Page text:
Simple solution a zero clearance throat plate.
Well if you could just make one simple everything would be fine.
The 5mm (1/5 inch) wood insert I made was to flexible. It needed a rabbet at the end to fit in in the first place but adding 12mm (1/2 inch) plywood on the right side asked for a lot of extra cuts.
The support on the left side was tricky. It needs to have 1mm difference between front and back. I am happy that I built it because now I get good result talking about clean cuts.
It takes about 2 hours and half a dictionary of cusswords to assemble it.
The Cast Aluminum Table: I don’t get the point why Makita added these design slots and logo to the table.
If you are looking for something flat, look somewhere else. I guess it is okay for a saw in that price range.
The wear an tear becomes abvious after a couple cuts with the mitre gauge.
The table comes with 2 slots for runners. The slots are 12,54mm (1/2 inch) wide and 6mm (1/4 inch) deep. A little small for stable runners especially when you look and slots addes to the side to guide the mitre gauge.
I am afraid to measure if they have the same width all the way from front to back. I can tell you though that they don’t have the same depth.
The Mitre Gauge.
The mitre gauge is also cast aluminium with the extruded aluminum fence attached with 2 screwes just like the rip fence.
The earlier mentioned problems strike back here.
If you use the mitre gauge on the sliding table it’s elevated above the main table.
If you run the mitre gauge on the main table the fence has to be lifted or angled so it runs over the sliding table.
Running the the mitre gauge on the main table brings another problem. The steel runner is 0,5mm smaller than the slot which causes so much play that I haven’t made a single 90° cut no matter what I set up or how I pusched, how tight it was if I added support or whatever. I haven’t figured that one out yet. Current idea a PA (polyamid) runner that is exact for that slot.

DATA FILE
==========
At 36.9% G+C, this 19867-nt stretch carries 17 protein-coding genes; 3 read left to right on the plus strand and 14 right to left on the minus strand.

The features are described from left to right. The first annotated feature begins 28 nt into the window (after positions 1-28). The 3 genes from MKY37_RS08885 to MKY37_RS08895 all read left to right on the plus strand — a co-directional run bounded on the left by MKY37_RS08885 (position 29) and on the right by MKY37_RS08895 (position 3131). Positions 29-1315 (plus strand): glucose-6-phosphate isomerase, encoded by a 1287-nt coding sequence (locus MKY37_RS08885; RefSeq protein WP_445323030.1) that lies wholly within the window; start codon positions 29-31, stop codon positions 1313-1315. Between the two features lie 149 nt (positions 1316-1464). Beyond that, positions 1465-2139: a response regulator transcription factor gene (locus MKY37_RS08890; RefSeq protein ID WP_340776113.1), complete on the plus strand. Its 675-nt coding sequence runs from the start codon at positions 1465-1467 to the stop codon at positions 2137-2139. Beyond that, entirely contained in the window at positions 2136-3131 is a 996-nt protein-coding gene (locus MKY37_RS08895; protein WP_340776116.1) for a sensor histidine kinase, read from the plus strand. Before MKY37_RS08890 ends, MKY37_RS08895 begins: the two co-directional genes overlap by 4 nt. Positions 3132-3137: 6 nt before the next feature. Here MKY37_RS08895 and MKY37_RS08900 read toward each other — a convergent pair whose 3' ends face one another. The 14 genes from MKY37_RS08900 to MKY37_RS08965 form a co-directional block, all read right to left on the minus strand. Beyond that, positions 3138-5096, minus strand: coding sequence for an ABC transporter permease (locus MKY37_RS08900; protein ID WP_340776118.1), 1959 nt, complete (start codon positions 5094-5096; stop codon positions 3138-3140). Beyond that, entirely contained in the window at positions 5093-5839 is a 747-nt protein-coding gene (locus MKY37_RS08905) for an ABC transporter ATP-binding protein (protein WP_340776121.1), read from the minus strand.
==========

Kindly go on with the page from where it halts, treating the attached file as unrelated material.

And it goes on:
The mitre gauge is responsible for the main wear and tear on the table surface. 2month occasionally use wore of the paint already at all high spots.
Dust Extraction: That ist he only thing I am happy with so far. An attached shop vac takes care of it. Every now and then I need to vacuum the stand but it is not worth mentioning.
Table Extension: The MLT comes with an extendable outfeed table and extendable side table. Both run on pipes and can be adjusted to any position but I haven’t had any use for it yet. In fact I am planning on taking the outfeed option of to attach railing for new rip fence.
Noise. The direct drive causes vibration when starting the saw and it quite noisy.
It is just about same as other jobsite saws.
Neat options: The saw has all kinds of attachments to store the push stick, extra blades, the square to setting up the blade, the rip fence, cable and so on.
It is well thought through but doesn’t make up fort he deficits.
-- Whoever finds mistakes can keep them. English is a foreign language to me.